When your appliances work as police informants

Suppose police suspect a man of organizing a political protest that turned violent, muses the ACLU’s Nathan Wessler, who argued the Carpenter case (on digital privacy) for the ACLU before the Supreme Court. The suspect’s smart meter and thermostat confirm that a handful of people showed up at his home and stayed there the two nights before the demonstration; the suspect’s smart refrigerator ordered a bunch of soda and snack food on those days, which was all consumed; after someone asked Alexa to play some music in his living room, a voice in the background said, “Tomorrow, we’re going to really show them”; and that night, the suspect’s smart mattress recorded him sleeping fitfully and his heart beating faster than normal. The police arrest the man on conspiracy and other charges. He eventually proves he’s innocent – some old friends visited from out of town, and planned a day of sightseeing—but not before a legal nightmare turns his life upside down.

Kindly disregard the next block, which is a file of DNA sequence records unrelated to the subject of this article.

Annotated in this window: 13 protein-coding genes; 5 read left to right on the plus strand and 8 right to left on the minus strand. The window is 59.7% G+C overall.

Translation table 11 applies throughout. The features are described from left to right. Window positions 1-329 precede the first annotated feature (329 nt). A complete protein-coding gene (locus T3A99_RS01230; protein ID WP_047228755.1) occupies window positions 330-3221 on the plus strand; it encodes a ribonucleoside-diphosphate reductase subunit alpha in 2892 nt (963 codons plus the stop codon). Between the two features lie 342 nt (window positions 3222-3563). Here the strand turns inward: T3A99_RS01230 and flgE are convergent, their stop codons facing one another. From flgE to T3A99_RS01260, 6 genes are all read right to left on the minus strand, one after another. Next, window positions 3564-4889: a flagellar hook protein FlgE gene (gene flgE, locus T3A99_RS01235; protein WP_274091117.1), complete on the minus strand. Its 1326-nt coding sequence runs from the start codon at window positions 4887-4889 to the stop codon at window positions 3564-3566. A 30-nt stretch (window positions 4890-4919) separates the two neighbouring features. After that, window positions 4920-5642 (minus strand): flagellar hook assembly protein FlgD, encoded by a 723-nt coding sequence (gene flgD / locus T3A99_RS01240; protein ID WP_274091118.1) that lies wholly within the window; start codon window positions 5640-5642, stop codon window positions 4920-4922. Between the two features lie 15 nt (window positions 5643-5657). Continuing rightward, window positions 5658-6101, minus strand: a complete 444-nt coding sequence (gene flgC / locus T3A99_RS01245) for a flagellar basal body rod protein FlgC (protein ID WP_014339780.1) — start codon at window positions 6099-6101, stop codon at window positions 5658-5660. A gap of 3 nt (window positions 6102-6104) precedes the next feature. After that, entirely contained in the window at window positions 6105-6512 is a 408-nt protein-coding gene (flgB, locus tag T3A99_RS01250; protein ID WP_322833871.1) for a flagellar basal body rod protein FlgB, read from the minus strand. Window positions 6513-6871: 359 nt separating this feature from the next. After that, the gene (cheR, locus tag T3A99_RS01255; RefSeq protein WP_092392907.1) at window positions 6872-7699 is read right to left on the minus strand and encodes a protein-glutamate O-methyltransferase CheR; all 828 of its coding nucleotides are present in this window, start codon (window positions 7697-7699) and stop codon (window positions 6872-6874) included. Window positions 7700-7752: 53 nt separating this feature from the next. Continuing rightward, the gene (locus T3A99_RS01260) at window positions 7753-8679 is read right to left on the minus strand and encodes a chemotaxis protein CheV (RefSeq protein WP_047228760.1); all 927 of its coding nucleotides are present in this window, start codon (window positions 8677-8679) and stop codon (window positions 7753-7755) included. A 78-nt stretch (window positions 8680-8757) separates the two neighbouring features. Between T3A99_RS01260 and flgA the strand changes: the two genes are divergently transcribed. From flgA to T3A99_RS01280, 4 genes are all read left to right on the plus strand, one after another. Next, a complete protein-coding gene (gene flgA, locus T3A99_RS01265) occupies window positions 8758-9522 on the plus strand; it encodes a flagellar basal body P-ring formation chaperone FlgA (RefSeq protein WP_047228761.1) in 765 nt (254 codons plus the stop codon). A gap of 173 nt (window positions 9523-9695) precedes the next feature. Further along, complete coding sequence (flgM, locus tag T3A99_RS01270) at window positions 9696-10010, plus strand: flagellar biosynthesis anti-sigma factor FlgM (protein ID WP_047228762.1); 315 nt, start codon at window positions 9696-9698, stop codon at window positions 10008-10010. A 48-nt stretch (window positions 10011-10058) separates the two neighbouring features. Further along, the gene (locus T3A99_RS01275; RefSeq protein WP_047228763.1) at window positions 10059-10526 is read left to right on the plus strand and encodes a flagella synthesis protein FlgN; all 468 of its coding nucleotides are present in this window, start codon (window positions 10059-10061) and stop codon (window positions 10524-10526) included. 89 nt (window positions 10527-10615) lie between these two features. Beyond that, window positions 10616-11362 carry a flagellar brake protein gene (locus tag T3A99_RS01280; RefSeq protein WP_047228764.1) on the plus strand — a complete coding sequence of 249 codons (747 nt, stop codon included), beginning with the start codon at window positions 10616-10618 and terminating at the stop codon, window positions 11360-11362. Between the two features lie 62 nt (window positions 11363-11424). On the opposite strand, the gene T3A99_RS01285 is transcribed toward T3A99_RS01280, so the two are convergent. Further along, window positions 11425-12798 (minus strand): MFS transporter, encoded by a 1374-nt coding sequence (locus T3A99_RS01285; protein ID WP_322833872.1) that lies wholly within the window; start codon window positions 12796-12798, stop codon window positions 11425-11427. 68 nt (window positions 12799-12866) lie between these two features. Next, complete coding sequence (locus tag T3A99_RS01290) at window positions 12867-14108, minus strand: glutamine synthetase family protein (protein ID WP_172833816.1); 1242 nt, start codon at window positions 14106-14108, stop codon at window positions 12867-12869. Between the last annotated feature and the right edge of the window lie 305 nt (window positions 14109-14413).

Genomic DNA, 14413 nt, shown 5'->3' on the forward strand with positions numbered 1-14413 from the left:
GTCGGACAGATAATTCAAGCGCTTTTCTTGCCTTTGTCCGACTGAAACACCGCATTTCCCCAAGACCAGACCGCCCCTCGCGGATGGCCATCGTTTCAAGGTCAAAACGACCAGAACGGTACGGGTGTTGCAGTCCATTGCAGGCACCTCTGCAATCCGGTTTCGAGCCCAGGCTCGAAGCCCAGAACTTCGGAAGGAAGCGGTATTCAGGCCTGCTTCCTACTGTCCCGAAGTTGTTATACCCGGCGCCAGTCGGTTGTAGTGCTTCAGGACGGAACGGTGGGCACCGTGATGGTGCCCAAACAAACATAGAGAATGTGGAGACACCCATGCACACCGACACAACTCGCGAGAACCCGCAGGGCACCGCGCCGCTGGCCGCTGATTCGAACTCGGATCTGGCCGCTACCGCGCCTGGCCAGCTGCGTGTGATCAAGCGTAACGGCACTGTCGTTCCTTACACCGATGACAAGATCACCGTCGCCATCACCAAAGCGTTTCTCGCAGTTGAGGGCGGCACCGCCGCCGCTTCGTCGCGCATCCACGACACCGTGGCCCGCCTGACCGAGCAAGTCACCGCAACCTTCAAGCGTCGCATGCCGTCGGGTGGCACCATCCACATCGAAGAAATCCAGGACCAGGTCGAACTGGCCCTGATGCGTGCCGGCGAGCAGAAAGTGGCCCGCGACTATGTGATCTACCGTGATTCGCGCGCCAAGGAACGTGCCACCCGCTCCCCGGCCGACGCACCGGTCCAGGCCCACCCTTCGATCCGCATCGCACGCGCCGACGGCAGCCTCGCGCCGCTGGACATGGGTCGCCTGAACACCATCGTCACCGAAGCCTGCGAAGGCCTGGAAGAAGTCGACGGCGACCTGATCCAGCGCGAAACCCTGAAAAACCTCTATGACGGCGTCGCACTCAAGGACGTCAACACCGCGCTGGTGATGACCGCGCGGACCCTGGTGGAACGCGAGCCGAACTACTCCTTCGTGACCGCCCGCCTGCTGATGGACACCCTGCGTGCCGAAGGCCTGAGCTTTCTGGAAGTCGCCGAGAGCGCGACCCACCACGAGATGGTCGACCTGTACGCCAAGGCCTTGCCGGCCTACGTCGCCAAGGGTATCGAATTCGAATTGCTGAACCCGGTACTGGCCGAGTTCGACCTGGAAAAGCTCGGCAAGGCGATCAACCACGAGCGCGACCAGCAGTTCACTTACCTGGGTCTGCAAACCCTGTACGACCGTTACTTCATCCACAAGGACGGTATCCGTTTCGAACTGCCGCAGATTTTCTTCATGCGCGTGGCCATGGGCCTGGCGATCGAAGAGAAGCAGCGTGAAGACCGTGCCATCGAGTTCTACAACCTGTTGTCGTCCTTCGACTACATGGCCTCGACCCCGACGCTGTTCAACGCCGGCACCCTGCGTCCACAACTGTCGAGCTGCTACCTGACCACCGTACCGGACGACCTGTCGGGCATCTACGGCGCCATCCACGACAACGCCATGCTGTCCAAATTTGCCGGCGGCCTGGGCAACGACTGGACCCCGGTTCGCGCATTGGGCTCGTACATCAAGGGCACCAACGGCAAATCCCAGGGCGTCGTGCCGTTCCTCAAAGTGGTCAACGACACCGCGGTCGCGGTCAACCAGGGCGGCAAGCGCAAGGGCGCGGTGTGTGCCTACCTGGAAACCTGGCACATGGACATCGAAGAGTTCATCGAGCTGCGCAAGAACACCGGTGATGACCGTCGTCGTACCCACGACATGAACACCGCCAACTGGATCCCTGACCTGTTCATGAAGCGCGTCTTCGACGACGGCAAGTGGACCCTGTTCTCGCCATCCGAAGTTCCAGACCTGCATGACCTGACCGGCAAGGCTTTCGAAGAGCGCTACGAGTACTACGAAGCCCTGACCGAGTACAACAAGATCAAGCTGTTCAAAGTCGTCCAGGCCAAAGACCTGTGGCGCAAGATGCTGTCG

"There’s not a person among us who doesn’t have private aspects of their life that could create difficulty for them if they were exposed,” Wessler says. “And misinterpreted.”

David Henry writing in 1843